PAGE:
WASHINGTON CITY – In an emotional and patriotic ceremony at Zion Harley Davidson in Washington, the Vietnam Veterans Monument was dedicated Saturday representing the culmination of a dream for many who have tirelessly worked to see it come to fruition.
The morning ceremony was well-attended by veterans, state and local dignitaries and supportive community members who came to pay tribute to the men and women who served the United States during the Vietnam War as the monument was dedicated.
The unique monument contains the names of Vietnam veterans both living and dead and is possibly the only monument in the state that honors those who survived, Vietnam veteran Bruce Raftery said.
For veterans who survived the conflict in Vietnam, the monument provides a sense of closure and acts as a remembrance for the thousands whose lives were affected by the war – sometimes in ways that cannot be seen.
“Some of us came home with physical wounds. A lot more of us came home with mental wounds,” Raftery said. ” … It means a lot. It means a way of not forgetting who we are and what we’ve done.”
“It’s a good thing for the veterans to say ‘hey, they remembered us, finally,'” Raftery said of the monument. “And finally’s good. Finally is better than never.”
Efforts to erect the Vietnam Veterans Monument were spearheaded by St. George resident Judith Cooley, whose husband served three tours in Vietnam and later died of complications due to exposure to Agent Orange in Vietnam – an herbicide used by the U.S. Military as part of an herbicidal warfare program.
As the wife of a Vietnam veteran, Cooley had seen first hand how the soldiers were treated when they returned home from the unpopular engagement which divided the country in ways not previously seen in the United States.
When Cooley’s husband came home, he got nothing but garbage, she said in a previous interview with St. George News. It was a situation that was all too common for Vietnam veterans who were spit on and called “baby killers” rather than being treated to the heroes’ welcome they deserved.
After over a year of planning and grassroots fundraising, Saturday’s dedication was a dream come true for her.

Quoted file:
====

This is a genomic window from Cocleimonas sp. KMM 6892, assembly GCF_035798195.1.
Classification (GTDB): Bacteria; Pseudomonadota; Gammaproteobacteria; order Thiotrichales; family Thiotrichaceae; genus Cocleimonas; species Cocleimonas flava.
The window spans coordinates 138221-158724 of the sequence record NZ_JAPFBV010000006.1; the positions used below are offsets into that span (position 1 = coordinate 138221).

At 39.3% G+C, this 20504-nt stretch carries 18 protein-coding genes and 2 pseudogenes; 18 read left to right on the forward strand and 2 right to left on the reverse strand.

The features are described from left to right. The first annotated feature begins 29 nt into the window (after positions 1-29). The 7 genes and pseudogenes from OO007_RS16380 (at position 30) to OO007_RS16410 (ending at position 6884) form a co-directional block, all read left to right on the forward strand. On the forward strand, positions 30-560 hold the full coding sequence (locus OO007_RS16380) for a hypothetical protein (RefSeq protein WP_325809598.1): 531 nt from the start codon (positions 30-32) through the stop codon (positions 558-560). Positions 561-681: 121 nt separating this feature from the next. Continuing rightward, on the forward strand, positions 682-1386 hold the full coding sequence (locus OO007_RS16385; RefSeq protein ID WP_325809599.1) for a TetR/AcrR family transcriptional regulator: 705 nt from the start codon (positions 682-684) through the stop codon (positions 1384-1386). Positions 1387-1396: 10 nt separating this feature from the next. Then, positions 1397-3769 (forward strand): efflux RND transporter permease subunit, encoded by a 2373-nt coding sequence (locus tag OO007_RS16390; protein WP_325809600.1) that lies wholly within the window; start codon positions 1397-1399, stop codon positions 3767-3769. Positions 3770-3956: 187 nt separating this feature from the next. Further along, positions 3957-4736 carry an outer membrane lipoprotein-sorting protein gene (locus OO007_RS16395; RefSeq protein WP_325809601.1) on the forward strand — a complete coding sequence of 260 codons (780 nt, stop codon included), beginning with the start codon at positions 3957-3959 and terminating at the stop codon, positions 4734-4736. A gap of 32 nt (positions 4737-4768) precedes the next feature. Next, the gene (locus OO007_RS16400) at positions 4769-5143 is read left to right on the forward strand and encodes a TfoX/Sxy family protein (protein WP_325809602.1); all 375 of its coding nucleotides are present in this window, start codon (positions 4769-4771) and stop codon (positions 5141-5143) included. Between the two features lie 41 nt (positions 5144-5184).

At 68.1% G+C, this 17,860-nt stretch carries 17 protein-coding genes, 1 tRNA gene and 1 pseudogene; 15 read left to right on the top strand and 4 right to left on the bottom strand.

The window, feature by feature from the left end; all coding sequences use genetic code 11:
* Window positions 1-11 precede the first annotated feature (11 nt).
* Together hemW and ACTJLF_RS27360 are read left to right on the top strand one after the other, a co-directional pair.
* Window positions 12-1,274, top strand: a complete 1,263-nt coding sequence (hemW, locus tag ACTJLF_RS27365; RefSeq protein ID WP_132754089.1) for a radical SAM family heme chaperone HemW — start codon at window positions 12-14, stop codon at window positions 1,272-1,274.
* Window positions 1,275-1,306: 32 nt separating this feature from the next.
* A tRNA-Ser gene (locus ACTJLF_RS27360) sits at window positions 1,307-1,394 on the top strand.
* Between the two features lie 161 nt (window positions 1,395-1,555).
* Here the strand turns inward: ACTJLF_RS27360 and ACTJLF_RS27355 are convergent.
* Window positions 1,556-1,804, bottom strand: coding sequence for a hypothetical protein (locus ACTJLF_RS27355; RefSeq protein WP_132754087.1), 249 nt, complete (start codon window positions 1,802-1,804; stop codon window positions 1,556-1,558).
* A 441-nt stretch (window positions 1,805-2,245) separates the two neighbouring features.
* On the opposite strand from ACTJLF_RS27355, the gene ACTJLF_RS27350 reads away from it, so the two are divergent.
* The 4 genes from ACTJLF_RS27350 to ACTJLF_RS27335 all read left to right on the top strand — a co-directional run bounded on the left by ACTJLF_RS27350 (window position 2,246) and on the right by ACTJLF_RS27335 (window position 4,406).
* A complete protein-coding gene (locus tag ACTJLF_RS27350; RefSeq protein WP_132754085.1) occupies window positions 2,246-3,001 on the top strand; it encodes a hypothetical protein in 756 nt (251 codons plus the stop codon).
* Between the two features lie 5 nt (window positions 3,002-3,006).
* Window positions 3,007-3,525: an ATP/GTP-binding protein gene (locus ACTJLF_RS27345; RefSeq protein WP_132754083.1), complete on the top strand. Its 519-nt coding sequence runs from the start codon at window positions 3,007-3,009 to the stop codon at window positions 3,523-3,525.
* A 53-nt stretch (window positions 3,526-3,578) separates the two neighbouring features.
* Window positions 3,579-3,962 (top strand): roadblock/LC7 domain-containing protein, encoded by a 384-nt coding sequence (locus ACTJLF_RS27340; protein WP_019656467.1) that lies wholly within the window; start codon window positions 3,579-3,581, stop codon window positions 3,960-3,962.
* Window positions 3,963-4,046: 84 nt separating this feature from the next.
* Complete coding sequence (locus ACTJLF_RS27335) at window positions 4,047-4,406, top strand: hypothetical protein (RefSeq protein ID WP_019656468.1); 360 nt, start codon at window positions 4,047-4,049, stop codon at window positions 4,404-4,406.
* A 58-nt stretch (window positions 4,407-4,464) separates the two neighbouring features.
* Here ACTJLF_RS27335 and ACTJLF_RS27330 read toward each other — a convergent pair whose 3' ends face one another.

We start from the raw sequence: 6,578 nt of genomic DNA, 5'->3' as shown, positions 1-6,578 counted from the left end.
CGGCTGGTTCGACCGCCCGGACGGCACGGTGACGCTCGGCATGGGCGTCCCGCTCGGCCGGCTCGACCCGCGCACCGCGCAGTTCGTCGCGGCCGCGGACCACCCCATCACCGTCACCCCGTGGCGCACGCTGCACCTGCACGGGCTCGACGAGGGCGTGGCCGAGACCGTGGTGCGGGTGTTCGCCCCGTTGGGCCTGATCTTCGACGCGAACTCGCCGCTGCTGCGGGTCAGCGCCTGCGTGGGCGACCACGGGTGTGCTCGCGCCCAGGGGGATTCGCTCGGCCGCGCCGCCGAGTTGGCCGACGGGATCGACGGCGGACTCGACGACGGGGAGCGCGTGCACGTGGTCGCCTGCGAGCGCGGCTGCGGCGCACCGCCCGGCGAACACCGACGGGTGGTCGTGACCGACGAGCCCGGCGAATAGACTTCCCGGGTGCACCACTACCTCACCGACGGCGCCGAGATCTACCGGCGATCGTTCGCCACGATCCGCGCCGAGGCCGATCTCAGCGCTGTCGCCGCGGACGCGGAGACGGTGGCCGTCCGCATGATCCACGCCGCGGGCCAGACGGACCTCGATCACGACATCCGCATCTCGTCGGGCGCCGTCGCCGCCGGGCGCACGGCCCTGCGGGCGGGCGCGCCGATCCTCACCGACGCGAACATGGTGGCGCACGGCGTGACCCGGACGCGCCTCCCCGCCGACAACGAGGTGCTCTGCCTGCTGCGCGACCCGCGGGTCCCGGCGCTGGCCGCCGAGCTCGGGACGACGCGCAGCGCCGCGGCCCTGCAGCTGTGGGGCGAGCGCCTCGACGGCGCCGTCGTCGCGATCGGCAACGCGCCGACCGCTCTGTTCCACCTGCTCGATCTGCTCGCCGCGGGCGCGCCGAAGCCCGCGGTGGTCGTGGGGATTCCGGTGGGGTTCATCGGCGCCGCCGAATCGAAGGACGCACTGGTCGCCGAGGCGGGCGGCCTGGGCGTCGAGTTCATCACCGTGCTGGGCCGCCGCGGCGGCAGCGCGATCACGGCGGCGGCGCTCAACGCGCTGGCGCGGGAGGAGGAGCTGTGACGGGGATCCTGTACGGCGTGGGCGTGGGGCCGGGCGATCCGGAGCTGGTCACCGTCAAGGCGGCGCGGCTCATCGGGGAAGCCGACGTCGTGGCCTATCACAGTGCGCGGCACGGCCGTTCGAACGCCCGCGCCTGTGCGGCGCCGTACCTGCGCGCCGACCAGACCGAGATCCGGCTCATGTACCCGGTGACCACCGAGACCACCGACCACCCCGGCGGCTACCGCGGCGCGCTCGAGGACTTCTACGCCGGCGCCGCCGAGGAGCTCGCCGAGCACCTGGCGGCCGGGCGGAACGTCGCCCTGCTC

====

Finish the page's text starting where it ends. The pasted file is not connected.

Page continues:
“It happened,” Cooley said. “They got their welcome home and that’s what it was all about.”
The dedicatory ceremony was emceed by Danny Greathouse, president of the Vietnam Veterans of America Southern Utah Chapter 961. Greathouse joined efforts to erect the monument early on in the project but said he initially approached it with some skepticism.
“I had my doubts. I had my doubts with Judy, but it worked,” Greathouse said.
An emotional Greathouse said he was proud to have his name included on the monument.
“I’m very happy it’s here. Very happy,” Greathouse said.
The success of the Vietnam Veterans Monument has made a path for Iraq and Afghanistan veterans to be able to erect their own monuments at Zion Harley Davidson as well, Greathouse said.
The ceremony included speakers from area military and veterans organizations, representatives of Gov. Gary Herbert, Rep. Chris Stewart, Sen. Mike Lee and Sen. Orrin Hatch. St. George Mayor, Jon Pike, Washington City Mayor Ken Neilson and Hurricane City Mayor John Bramall participated as well.
A flag ceremony was provided by the Utah Dixie Detachment 1270 Marine Corps League and Patriot Guard Riders stood a flag line during the event as well as providing escort to the monument as it was brought to its location Friday.
Zion Harley Davidson is located at 2345 N. Coral Canyon Blvd. in Washington City. There is still room for about 1,000 names on the monument, Greathouse said. Those wishing to add their name or the name of a family member who served in Vietnam can contact Cooley at 435-705-9726.
“My husband is definitely smiling right now,” Cooley said.
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